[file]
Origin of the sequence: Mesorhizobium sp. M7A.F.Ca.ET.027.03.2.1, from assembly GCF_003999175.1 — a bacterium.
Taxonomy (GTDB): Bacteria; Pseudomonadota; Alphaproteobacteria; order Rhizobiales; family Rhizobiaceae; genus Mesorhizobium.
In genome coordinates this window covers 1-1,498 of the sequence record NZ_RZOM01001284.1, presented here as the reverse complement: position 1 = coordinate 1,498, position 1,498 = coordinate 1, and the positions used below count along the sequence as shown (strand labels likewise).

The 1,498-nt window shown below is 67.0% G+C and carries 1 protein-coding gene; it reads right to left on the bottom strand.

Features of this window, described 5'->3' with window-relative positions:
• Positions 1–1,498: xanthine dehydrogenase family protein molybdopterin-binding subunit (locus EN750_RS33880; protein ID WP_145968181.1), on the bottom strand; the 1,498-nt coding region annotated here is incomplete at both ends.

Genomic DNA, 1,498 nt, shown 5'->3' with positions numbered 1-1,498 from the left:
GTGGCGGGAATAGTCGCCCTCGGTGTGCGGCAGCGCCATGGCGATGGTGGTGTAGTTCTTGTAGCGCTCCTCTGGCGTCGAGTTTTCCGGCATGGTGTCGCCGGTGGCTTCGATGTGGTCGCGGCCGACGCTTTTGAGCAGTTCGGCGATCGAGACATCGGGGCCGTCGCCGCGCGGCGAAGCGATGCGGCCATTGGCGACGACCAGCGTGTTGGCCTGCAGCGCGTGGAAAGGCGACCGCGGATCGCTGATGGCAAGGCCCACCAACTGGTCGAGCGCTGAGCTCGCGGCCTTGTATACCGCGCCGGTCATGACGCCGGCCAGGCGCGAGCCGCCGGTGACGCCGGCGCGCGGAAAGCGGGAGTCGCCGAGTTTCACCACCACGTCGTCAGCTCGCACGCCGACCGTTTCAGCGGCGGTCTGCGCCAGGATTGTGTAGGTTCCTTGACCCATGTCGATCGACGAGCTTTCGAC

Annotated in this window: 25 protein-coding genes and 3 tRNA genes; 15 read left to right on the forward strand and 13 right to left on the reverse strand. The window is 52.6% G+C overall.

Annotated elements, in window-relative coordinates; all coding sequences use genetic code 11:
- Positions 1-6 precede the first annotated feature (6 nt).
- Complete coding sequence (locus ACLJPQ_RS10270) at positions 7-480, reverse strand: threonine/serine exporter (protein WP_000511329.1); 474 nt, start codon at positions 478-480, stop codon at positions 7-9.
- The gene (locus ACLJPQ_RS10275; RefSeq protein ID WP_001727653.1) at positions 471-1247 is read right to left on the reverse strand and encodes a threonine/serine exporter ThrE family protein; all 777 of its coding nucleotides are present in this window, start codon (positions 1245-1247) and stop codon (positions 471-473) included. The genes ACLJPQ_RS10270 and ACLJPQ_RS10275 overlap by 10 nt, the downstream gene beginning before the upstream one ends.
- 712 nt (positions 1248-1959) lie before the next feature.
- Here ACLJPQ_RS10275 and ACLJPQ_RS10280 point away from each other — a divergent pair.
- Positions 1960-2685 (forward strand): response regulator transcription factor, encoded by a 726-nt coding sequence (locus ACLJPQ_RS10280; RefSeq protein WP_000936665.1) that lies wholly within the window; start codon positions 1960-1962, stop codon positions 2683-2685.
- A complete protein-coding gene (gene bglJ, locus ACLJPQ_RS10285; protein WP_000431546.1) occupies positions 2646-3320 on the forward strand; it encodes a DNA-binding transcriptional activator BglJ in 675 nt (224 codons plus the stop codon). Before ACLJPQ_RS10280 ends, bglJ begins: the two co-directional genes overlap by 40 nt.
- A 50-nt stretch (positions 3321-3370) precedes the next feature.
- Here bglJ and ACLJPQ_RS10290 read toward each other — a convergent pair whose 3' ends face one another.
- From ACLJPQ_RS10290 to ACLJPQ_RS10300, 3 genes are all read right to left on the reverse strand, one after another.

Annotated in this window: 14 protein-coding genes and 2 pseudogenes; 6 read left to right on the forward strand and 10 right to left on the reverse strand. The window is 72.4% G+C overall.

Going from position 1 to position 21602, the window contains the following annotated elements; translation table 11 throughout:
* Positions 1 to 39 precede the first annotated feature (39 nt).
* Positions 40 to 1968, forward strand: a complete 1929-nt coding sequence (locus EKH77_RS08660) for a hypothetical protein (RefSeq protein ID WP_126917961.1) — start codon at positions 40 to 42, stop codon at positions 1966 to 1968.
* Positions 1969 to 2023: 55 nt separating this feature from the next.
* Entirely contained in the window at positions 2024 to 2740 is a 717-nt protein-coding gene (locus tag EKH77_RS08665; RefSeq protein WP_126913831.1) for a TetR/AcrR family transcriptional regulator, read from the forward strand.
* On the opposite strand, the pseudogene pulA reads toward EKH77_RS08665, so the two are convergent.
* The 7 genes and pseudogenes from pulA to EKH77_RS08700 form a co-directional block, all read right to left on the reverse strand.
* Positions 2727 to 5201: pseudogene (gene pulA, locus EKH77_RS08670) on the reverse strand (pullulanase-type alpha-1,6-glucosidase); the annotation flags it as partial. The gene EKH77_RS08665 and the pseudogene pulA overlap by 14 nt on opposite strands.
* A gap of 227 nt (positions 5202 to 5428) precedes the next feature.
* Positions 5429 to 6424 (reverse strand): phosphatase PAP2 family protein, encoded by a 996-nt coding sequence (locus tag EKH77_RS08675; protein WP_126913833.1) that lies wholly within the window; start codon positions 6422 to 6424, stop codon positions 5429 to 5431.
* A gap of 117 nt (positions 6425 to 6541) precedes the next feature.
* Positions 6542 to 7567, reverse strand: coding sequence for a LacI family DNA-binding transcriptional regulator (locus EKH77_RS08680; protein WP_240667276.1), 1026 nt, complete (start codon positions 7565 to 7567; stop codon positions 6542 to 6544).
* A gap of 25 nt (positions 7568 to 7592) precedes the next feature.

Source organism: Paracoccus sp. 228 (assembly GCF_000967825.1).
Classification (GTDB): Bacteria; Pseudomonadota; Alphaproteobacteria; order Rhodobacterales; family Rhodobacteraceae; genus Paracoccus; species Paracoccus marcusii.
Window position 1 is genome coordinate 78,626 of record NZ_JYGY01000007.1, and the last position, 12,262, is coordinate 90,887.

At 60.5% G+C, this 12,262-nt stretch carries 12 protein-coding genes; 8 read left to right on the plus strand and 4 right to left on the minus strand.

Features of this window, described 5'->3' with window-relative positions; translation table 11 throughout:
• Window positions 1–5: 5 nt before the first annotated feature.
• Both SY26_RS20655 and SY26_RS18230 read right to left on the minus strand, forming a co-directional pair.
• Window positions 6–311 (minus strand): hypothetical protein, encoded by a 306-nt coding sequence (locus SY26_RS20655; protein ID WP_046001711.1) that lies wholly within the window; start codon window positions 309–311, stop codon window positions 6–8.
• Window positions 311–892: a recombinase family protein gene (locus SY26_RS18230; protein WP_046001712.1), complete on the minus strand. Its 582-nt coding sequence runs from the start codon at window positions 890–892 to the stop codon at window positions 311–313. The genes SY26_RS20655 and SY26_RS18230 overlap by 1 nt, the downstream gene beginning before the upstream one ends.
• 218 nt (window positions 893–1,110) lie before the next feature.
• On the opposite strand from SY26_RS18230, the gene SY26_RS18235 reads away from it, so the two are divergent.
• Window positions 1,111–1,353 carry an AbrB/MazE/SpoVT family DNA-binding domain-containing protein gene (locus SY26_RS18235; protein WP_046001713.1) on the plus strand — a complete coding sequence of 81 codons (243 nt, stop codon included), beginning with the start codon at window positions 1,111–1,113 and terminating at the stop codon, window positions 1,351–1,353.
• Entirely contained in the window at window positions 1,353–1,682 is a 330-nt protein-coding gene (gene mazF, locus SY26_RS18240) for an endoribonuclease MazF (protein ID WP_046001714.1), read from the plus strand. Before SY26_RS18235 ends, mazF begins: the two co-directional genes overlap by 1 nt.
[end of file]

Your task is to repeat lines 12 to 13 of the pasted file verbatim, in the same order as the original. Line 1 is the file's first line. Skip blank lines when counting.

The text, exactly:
- Complete coding sequence (locus ACLJPQ_RS10270) at positions 7-480, reverse strand: threonine/serine exporter (protein WP_000511329.1); 474 nt, start codon at positions 478-480, stop codon at positions 7-9.
- The gene (locus ACLJPQ_RS10275; RefSeq protein ID WP_001727653.1) at positions 471-1247 is read right to left on the reverse strand and encodes a threonine/serine exporter ThrE family protein; all 777 of its coding nucleotides are present in this window, start codon (positions 1245-1247) and stop codon (positions 471-473) included. The genes ACLJPQ_RS10270 and ACLJPQ_RS10275 overlap by 10 nt, the downstream gene beginning before the upstream one ends.